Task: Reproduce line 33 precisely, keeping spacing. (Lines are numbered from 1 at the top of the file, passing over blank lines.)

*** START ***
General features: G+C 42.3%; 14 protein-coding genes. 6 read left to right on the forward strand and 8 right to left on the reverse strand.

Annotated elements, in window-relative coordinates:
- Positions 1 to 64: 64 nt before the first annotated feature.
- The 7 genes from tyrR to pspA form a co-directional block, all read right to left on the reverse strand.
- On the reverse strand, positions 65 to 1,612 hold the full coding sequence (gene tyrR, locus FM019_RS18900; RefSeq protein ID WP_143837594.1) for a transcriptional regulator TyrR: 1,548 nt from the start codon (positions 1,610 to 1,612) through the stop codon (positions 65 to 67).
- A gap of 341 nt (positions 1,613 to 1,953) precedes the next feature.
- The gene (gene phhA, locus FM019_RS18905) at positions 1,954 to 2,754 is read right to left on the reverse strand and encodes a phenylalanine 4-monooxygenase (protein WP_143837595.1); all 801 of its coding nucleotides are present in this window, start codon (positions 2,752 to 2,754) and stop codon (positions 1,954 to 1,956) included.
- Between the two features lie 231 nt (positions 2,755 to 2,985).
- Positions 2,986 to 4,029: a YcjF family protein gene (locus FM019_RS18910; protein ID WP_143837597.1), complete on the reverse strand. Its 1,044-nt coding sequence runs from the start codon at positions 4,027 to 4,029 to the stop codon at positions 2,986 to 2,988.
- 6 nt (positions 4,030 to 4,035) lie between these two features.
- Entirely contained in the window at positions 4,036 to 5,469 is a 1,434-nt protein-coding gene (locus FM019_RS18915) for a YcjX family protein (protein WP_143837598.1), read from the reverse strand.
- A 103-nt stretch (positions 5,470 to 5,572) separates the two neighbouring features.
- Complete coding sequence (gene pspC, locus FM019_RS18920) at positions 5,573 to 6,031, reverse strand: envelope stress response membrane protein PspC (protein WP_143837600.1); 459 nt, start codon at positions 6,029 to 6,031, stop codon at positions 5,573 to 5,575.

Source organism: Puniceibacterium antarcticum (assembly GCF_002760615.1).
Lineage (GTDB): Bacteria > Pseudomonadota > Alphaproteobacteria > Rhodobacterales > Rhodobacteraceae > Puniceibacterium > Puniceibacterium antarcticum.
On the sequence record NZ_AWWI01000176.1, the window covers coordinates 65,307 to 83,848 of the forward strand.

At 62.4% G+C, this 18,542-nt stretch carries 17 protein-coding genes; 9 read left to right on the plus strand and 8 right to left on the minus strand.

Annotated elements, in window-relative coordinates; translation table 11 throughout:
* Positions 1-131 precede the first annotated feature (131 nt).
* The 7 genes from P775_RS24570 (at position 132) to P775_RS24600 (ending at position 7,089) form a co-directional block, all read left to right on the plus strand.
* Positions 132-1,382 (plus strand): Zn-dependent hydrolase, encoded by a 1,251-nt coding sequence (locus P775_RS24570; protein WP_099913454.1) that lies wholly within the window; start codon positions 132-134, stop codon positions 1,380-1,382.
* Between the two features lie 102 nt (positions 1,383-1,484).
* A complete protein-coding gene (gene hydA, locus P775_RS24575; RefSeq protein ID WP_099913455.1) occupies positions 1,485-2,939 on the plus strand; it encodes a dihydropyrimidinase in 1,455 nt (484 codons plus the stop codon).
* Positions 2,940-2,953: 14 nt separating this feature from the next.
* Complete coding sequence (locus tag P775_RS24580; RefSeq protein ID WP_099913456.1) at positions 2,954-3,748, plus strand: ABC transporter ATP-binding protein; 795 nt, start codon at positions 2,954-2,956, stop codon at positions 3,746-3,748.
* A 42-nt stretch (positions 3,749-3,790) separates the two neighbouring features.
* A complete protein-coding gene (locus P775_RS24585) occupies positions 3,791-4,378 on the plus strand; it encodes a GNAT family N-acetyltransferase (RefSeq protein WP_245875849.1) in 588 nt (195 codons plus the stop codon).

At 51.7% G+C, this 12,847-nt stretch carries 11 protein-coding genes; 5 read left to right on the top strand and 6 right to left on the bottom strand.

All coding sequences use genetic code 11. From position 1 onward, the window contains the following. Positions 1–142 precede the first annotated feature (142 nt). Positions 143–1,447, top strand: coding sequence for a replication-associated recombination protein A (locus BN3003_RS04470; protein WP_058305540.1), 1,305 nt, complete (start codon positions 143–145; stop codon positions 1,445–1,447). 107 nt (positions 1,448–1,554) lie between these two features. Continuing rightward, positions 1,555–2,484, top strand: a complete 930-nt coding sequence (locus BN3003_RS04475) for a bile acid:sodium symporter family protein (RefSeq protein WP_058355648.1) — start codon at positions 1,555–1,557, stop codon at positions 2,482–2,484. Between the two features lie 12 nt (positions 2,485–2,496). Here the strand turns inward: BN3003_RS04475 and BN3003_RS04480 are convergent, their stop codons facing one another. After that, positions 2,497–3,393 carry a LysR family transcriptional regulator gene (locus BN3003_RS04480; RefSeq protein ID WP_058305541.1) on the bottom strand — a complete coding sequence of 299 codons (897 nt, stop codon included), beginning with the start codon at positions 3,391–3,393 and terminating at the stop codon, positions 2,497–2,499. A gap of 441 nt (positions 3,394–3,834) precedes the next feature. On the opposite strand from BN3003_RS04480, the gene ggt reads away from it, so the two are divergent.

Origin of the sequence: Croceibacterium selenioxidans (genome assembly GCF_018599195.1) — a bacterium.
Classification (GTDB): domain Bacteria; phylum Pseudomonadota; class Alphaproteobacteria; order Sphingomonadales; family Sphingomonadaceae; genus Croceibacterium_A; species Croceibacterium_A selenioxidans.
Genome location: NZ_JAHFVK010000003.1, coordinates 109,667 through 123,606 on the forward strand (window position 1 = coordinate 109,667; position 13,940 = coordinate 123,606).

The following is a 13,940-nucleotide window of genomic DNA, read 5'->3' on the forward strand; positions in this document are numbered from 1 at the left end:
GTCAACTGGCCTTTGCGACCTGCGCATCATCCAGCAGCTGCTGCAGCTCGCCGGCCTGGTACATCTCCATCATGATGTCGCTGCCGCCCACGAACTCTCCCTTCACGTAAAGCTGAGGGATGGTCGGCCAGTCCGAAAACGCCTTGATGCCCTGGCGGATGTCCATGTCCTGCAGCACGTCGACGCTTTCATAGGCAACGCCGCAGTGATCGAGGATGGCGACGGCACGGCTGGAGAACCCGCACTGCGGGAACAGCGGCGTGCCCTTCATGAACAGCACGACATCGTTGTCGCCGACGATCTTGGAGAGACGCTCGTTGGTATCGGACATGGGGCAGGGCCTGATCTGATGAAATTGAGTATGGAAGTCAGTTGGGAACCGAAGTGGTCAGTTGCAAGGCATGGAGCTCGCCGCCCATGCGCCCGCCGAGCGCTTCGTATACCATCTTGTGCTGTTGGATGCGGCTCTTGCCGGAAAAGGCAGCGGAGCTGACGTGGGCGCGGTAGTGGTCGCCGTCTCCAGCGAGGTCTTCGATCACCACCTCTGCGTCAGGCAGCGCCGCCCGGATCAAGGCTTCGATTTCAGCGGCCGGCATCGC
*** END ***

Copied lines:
The following is a 13,940-nucleotide window of genomic DNA, read 5'->3' on the forward strand; positions in this document are numbered from 1 at the left end: